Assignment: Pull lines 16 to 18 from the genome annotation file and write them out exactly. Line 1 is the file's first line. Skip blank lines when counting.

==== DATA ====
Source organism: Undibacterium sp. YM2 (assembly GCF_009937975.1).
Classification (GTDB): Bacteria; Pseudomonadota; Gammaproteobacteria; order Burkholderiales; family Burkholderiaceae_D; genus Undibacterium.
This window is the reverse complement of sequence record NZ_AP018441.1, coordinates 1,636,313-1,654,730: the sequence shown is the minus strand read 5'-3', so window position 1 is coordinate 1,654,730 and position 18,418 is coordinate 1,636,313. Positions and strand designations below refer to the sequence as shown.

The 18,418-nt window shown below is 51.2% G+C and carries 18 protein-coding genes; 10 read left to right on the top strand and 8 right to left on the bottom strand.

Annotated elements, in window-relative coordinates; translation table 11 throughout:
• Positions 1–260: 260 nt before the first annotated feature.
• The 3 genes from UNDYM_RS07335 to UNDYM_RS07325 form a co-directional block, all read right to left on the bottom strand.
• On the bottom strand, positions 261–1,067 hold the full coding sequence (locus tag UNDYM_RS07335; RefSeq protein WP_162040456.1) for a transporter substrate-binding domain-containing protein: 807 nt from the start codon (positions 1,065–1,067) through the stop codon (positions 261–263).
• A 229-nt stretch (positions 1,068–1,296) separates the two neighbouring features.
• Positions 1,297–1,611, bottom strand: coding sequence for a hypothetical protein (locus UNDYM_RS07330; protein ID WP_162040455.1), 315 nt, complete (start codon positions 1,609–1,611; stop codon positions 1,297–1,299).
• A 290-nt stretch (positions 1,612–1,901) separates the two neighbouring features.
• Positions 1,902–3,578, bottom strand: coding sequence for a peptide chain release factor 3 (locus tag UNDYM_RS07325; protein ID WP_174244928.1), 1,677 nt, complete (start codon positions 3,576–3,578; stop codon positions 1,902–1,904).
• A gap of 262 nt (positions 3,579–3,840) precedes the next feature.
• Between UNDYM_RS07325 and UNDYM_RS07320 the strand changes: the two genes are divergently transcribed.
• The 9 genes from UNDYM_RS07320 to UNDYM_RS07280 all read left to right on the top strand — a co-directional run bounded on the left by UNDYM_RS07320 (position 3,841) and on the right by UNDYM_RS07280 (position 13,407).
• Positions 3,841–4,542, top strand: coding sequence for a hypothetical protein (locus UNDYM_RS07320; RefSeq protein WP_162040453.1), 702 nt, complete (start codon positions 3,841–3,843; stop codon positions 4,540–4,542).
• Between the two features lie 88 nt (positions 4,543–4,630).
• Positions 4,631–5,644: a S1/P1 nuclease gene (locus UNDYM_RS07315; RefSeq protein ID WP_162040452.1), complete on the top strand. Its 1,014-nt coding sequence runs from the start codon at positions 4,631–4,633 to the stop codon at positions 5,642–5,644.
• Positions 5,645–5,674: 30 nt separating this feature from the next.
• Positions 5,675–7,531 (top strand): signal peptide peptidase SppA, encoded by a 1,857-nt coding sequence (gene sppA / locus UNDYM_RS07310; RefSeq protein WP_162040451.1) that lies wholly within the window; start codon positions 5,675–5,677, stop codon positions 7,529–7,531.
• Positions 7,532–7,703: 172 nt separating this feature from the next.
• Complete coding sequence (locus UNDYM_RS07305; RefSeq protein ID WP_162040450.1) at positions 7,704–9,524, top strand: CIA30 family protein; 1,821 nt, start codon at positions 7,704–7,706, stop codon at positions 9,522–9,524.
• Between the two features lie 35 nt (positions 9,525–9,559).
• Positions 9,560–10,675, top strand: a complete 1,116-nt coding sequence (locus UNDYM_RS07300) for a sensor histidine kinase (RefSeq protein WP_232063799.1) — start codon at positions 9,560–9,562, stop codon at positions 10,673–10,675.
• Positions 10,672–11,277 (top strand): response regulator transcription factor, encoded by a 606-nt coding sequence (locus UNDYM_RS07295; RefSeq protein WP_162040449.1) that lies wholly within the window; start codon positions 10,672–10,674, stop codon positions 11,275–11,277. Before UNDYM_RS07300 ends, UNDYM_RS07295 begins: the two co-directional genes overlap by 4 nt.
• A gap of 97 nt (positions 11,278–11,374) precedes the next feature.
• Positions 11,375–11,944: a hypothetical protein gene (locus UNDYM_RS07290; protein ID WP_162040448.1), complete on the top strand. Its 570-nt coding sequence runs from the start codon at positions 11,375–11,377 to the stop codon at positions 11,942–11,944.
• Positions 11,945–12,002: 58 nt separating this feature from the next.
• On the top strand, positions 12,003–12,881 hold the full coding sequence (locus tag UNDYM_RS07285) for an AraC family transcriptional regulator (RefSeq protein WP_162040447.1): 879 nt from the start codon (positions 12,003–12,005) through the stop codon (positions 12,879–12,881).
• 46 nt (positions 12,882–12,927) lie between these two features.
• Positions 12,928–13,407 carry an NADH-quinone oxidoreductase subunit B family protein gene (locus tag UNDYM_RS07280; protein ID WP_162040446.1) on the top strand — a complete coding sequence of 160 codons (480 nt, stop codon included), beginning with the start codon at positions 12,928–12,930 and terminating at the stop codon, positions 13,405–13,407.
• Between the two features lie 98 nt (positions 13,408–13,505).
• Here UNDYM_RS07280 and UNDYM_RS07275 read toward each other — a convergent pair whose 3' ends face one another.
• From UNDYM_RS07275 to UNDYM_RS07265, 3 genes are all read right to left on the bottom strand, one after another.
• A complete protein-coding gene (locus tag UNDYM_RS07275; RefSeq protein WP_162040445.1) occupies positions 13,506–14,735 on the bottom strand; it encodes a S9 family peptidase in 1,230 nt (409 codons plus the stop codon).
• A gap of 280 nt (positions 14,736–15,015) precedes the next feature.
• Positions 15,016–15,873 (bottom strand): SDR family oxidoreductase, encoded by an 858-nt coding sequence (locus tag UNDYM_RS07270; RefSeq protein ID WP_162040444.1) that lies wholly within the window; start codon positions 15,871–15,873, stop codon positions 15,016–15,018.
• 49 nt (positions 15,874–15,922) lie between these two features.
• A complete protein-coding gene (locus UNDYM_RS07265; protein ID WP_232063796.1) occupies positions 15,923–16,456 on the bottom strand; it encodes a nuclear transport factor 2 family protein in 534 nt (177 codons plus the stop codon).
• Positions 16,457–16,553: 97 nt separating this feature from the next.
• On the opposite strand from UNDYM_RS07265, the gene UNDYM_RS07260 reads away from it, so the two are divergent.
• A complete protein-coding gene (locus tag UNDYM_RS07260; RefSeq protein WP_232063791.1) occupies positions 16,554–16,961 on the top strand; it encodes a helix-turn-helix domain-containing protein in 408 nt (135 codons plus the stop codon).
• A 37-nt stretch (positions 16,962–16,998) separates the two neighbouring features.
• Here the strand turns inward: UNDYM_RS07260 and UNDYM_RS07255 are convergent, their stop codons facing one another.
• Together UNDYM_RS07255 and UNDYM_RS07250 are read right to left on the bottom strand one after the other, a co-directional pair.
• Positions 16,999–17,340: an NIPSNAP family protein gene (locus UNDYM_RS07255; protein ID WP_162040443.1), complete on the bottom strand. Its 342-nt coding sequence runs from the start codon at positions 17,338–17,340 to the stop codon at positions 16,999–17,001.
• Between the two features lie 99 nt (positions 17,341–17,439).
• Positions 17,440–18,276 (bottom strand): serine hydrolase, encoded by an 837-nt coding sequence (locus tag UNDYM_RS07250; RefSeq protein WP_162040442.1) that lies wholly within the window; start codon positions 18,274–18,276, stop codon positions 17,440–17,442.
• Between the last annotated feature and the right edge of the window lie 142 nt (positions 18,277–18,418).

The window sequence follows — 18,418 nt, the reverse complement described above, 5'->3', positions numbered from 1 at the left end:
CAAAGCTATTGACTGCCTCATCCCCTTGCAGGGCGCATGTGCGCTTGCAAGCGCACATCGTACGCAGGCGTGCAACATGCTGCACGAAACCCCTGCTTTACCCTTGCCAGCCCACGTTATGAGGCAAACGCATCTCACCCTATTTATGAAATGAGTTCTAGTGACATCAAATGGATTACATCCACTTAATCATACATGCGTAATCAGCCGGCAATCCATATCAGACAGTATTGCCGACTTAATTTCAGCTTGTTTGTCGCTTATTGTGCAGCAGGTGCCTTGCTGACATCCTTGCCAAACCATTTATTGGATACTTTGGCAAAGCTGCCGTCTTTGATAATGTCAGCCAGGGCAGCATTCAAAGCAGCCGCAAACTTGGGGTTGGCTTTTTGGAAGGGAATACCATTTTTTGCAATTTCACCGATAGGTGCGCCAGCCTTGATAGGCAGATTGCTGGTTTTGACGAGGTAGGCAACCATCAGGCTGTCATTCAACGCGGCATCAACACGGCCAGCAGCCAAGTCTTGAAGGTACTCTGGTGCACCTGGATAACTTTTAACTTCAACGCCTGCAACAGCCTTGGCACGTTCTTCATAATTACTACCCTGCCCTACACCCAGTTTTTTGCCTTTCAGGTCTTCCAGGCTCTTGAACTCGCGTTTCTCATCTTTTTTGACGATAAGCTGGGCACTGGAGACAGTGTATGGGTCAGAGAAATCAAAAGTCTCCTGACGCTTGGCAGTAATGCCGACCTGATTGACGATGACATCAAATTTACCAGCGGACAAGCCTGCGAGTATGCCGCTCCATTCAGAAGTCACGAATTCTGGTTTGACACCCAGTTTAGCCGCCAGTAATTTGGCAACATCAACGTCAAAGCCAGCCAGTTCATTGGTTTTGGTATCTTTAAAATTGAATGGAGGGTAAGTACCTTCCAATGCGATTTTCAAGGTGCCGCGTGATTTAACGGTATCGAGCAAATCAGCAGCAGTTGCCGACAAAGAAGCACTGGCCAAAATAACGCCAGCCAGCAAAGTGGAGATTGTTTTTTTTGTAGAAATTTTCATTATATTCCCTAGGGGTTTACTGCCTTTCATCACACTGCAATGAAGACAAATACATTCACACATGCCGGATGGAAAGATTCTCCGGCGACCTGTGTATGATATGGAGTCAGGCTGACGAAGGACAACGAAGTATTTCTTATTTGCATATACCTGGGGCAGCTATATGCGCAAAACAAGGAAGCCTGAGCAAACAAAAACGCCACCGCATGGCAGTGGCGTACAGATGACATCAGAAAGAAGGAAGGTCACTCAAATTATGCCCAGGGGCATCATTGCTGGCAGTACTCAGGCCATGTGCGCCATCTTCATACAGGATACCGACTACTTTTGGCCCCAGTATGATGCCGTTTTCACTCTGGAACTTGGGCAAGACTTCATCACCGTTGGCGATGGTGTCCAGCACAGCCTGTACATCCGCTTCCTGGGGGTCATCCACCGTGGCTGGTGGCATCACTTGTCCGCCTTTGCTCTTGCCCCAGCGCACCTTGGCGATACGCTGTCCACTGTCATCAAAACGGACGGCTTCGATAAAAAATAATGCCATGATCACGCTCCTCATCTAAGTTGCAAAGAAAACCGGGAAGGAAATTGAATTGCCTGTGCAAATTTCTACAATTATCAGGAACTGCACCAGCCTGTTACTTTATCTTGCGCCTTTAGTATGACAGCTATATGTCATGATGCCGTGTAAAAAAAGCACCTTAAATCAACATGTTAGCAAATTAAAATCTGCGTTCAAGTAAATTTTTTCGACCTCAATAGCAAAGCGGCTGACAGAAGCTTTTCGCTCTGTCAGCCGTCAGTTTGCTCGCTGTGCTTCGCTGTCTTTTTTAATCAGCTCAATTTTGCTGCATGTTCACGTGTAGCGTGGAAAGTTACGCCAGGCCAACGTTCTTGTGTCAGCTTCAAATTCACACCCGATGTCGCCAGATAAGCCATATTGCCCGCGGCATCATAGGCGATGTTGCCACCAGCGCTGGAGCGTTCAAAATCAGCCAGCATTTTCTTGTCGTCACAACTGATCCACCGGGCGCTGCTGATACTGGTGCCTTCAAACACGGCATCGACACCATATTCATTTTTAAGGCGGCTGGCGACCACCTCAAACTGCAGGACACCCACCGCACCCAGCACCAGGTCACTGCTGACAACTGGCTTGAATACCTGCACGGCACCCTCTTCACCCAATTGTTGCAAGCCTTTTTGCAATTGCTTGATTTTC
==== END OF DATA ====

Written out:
• Positions 3,841–4,542, top strand: coding sequence for a hypothetical protein (locus UNDYM_RS07320; RefSeq protein WP_162040453.1), 702 nt, complete (start codon positions 3,841–3,843; stop codon positions 4,540–4,542).
• Between the two features lie 88 nt (positions 4,543–4,630).
• Positions 4,631–5,644: a S1/P1 nuclease gene (locus UNDYM_RS07315; RefSeq protein ID WP_162040452.1), complete on the top strand. Its 1,014-nt coding sequence runs from the start codon at positions 4,631–4,633 to the stop codon at positions 5,642–5,644.